It is a vigorous, curious, but clever otter, the second-largest freshwater otter in the African range and the third-largest in the entire world. The species got its name from its clawless feet but webbed feet, which allows its swim effectively in different conditions. While they are generally a freshwater species, they may thrive in marine environments, provided there is a fresh drinking water source.
Read further to know more about the African Clawless Otter.
What is an African Clawless Otter?
African Clawless Otter (Aonyx capensis), also called the Cape Clawless Otter or the Groot Otter is a large otter species found in much of sub-Saharan Africa. It thrives mostly near permanent water bodies in lowland forest areas, and savannas, surrounded by ample lush vegetation. They are absent in arid regions. These otters have clawless feet, but partly webbed. Their genus name “aonyx,” came from the prefix “a, meaning “without or sans” and “onyx,” implying “hoof or claw.”
Its seven levels of classification are as follows:
Species: A. capensis
African Clawless Otter Physical Description
African Clawless Otter is the second largest freshwater otter species, growing 45-64 inches or 113 to 163 centimeters and weighing from 12 to 21 kilograms or 26 to 46 pounds. Males are relatively larger than the females, with some otters weighing up to 36 kilograms or 80 pounds.
These otters are renowned for their dark brown, luxurious coat, which is silky both in appearance and in touch. Not only is it appealing, but it is specifically designed to keep these otters dry and warm. The hair is dense, short, and composed of two different hair types that keep the water out and insulates them when swimming.
Meanwhile, their clawless yet webbed back feet give them more power when treading in water, and their tails serve as their rudders. White markings can be observed on the sides of their face, lower ears, throat, upper lips, and belly. These otters are also blessed with long whiskers, allowing them to detect prey, even in darker conditions.
Lastly, African Clawless Otters are nimble-fingered, with their hands boasting opposable thumbs, enabling them to handle food items effectively. On the other hand, their teeth are strong enough to crush shells of crabs, lobsters, and other crustaceans.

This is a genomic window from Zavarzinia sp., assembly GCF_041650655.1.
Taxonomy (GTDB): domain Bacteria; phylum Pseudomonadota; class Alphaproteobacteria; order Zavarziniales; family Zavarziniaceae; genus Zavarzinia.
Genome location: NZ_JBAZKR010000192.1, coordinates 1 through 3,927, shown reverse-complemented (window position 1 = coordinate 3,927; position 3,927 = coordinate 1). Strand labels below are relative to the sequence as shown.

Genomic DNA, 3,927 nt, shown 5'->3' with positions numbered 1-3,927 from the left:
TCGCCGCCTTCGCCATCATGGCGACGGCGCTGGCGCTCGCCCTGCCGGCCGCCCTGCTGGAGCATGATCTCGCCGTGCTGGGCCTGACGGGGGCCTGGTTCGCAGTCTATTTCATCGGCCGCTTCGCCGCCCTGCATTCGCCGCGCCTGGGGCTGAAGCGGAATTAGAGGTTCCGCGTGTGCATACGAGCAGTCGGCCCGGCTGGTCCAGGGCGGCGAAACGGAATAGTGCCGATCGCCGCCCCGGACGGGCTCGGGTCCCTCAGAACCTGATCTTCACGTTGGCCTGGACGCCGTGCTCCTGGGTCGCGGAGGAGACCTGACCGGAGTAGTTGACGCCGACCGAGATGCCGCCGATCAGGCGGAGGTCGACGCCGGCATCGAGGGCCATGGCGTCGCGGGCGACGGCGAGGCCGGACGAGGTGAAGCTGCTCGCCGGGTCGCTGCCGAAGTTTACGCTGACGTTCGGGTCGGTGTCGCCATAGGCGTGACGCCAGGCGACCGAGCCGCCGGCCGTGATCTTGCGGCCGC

Where can they be spotted?
African Clawless Otters are the most common otter in sub-Saharan Africa, occurring in many suitable habitats from Senegal, to Ethiopia, down to South Africa, except for the Congo Basin. These otters thrive in an array of freshwater habitats, such as lakes, rivers, streams, estuaries. They can also live in marine water bodies, such as along rocky seashores, provided that there is a freshwater source for drinking and washing. The species love shallow waters about 1.5 meters deep, surrounded by thick vegetation.
Interesting Facts You Should Know About the African Clawless Otter
African Clawless Otters primarily feed on worms, insects, frogs, fish, abalone, lobsters, and crabs. Occasionally, they may also eat geese, ducks, coots, swans, shrews, reptiles, and mollusks. They are agile hunters, and pursue their prey fast, consuming them after. However, they may also bring food they caught to the shore before eating them. Their long whiskers allow them to detect vibrations from prey around them, both inland and in water. As fervent hunters, they may also forage on rocks and under tree logs to search for any available food.
These otters spend most of their time in the water. Going inland is not an excellent choice for them as they become relatively slow and clumsy. Moreover, their predators, such as Nile crocodiles and eagles await, making it safer to be in the water. Plus, they need it to keep their bodies cool.
While generally solitary, African Clawless Otters can be observed as part of clans composed of 4 to 6 individuals, consisting of two to three adults and their offspring. Their group has a given range, marking it with the strong scent from their anal glands, and providing each individual with their own space within the territory.
Within the group, these otters are energetic and playful, mostly seen swimming, play-fighting, or using anything around them, even their food, for playing. Otherwise, they are observed basking under the sun or shade. They communicate using an array of methods, such as moans, grunts, mews, and whistles. At night, they become more active when they forage for food.
Their breeding season usually occurs during December, linked with the rainy season in Africa. Pairs are separated and only meets during the meet season, and then part ways thereafter. The gestation period usually lasts about 60 days, with the female conceiving 1 to 5 pups. She will rear the offspring for about two months, in which she will guide them on how to swim and fish. Juveniles will reach their full-grown size after a year, leaving their mother to be with other groups around the area.
Significant threats to African Clawless Otters’ population included hunting for their fur or being killed as they prey on livestock, or be regarded as problems animals. Overgrazing, human development, drainage of wetlands, and deforestation also result in the loss of their habitats. The number of individuals from the species appears to be decreasing, and they are currently classified as Near Threatened (NT) under the IUCN Red List of Threatened Species.
WILDLIFE PARKS AND RESERVES WHERE THIS SPECIES IS FOUND: